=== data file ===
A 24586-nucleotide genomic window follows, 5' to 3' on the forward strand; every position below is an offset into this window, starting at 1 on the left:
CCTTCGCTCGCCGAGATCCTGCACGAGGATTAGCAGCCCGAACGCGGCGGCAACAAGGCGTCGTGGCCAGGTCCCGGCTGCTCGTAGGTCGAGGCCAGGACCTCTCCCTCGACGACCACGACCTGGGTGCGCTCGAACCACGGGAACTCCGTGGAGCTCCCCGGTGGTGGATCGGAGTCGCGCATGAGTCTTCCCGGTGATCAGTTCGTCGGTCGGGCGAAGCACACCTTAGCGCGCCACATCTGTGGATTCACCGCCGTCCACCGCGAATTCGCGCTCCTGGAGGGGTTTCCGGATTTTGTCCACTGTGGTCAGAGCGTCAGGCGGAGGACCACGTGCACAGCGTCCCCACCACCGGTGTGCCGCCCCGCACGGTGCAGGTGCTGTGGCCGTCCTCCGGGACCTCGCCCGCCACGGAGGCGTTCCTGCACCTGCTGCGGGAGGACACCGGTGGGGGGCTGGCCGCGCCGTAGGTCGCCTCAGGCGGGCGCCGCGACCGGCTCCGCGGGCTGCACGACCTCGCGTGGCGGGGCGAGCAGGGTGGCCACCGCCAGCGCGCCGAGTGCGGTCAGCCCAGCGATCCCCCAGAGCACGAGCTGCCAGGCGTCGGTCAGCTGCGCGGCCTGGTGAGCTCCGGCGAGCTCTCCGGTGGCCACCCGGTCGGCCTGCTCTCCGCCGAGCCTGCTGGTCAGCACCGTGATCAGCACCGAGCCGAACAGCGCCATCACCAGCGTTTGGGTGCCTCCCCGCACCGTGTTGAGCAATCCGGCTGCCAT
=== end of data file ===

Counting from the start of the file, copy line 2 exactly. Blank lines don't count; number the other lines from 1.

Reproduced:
CCTTCGCTCGCCGAGATCCTGCACGAGGATTAGCAGCCCGAACGCGGCGGCAACAAGGCGTCGTGGCCAGGTCCCGGCTGCTCGTAGGTCGAGGCCAGGACCTCTCCCTCGACGACCACGACCTGGGTGCGCTCGAACCACGGGAACTCCGTGGAGCTCCCCGGTGGTGGATCGGAGTCGCGCATGAGTCTTCCCGGTGATCAGTTCGTCGGTCGGGCGAAGCACACCTTAGCGCGCCACATCTGTGGATTCACCGCCGTCCACCGCGAATTCGCGCTCCTGGAGGGGTTTCCGGATTTTGTCCACTGTGGTCAGAGCGTCAGGCGGAGGACCACGTGCACAGCGTCCCCACCACCGGTGTGCCGCCCCGCACGGTGCAGGTGCTGTGGCCGTCCTCCGGGACCTCGCCCGCCACGGAGGCGTTCCTGCACCTGCTGCGGGAGGACACCGGTGGGGGGCTGGCCGCGCCGTAGGTCGCCTCAGGCGGGCGCCGCGACCGGCTCCGCGGGCTGCACGACCTCGCGTGGCGGGGCGAGCAGGGTGGCCACCGCCAGCGCGCCGAGTGCGGTCAGCCCAGCGATCCCCCAGAGCACGAGCTGCCAGGCGTCGGTCAGCTGCGCGGCCTGGTGAGCTCCGGCGAGCTCTCCGGTGGCCACCCGGTCGGCCTGCTCTCCGCCGAGCCTGCTGGTCAGCACCGTGATCAGCACCGAGCCGAACAGCGCCATCACCAGCGTTTGGGTGCCTCCCCGCACCGTGTTGAGCAATCCGGCTGCCAT